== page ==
June 13, 2012
(Editor's Note: Longtime uniform industry expert at first Mitchell & Ness and now as president of Pro League Authentics, Ray Jannelli shares his personal, inside story on the creation of the nostalgia NHL and WHA jerseys, which eventually led to Ray developing the "Vintage Hockey" series honoring the Original Six NHL clubs.
In the his previous installments, Ray wrote about the successful re-creation of 1970s NHL and World Hockey Association jerseys, and today details what went on behind the scenes in originating the jerseys to spotlight the NHL's "Original Six"…)
By Ray Jannelli
Following the success of the original Casey's hockey jersey (NHL) shipment and the World Hockey Association jerseys, I was ready to begin to spec out and produce the NHL Original Six. Nobody (or company) at that time was reproducing an accurate authentic original six team jersey.
Being at Mitchell & Ness at the time I had all of the necessary resources to make it happen. Research materials, manufacturers, jersey pattern templates and the syntax blueprint to put it all together. Of course, we had the "test track," the Mitchell & Ness retail store itself, again instant market validation, a place to test the customer's response to the product.
The year was 1990, Mitchell& Ness had secured the MLB License two years prior, and our sights were on the NHL. A license to manufacture and sell vintage ice hockey jerseys. 1990-91 was going to be a celebration of the 75th Anniversary of the NHL. The timing was perfect.
In 1989, I had collaborated with Richard Johnson of the Sports Museum of New England in Boston on the 1966 Bobby Orr rookie jersey. Curators Richard Johnson and Brian Codagnone were key figures in helping me develop the vintage NHL jersey collection, especially the 1940's Boston Bruins "Kraut Line" player jerseys.
All of the "Original Six" NHL sweater reproductions were from 1939 to 1949. I added one more to the collection, the New York Americans. The Amerks was a beautiful jersey, ahead of it's time, and also the first pro sports team to have the player's name on the back of a jersey, in five inch letters to boot!
Seven team jerseys, Bruins, Red Wings, Rangers, Canadiens, Maple Leafs, Blackhawks, and the aforementioned Amerks. Because of the 75th Anniversary and the new found interest in "throwback" jerseys, there was a sense of urgency to spec out (correctly),manufacture, get licensed and then market the NHL jerseys.
I will give credit to Richard Johnson of the Sports Museum of New England for coming up with the name for the collection: "Lord Stanley's Closet."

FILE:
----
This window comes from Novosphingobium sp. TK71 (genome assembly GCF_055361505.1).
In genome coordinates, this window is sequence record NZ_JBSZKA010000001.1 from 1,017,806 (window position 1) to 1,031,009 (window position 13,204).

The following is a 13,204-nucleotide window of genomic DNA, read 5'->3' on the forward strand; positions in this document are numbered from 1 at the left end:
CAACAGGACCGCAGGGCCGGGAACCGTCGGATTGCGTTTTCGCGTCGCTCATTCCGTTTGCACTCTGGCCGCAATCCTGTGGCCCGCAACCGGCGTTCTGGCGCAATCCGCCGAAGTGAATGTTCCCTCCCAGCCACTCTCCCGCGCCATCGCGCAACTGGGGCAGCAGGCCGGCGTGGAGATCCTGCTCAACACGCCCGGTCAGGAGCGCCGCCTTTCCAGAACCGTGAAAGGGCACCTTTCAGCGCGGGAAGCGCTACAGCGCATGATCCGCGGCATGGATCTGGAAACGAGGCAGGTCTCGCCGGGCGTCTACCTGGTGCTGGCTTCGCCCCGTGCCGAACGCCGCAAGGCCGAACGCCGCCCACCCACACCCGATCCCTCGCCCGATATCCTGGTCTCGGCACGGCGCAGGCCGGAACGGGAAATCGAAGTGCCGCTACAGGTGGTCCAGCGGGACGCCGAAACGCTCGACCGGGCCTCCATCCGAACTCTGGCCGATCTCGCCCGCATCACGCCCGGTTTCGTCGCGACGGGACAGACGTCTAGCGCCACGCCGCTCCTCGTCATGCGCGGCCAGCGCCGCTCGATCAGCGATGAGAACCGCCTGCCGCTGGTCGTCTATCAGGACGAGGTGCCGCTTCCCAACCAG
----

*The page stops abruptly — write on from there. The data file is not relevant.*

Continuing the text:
I had Powers Manufacturing in Waterloo, Iowa construct the blank jerseys from my drawings, specs and measurements. I chose a cotton/durene material (closest I could get to a period authentic). The actual "on ice " period jersey would have been a knit wool sweater, but time was of the essence and minimums for a knit wool would not have been feasible for a time-sensitive "sample" test jersey.
The cresting was quite interesting, particularly with the 1944 Detroit Red Wings. Front crest, not much difference, but the sleeve patching was unique and intriguing. A "V" for victory patch was on the left upper sleeve and underneath that was Beethoven's 5th Symphony in Morse Code! On the right sleeve was a round 10% War Bonds patch.
Six samples for each of the seven teams were made. Our Mitchell & Ness clientele truly appreciated the quality and detail that went into the final product. Each jersey was numbered with an appropriate player of that time period, for example Woody Dumart for the Bruins and Ted Lindsay with the Wings.
The entire prototype inventory sold within the month. Something interesting happened though, three representatives from CCM Hockey stopped by the Mitchell & Ness retail store one day and purchased one of each style jersey. Less than one year later five of the seven styles were part of the CCM Heritage Collection line of vintage jerseys. Interesting.
Phillies phans a loyal bunch: The team may have dropped its third straight Tuesday in Minnesota to fall to an astounding 9 1/2 games back in the N.L. East nearing mid-June, now five games under .500, and the nearly three-year long home sellout streak may be coming to an end sooner than later, but Phillies fans, especially women, are nothing but loyal in supporting the team as it attempts to rally to get back to post-season contention for a sixth straight year.
Pictured above several of the summer women's Phillies apparel proving popular among customers.
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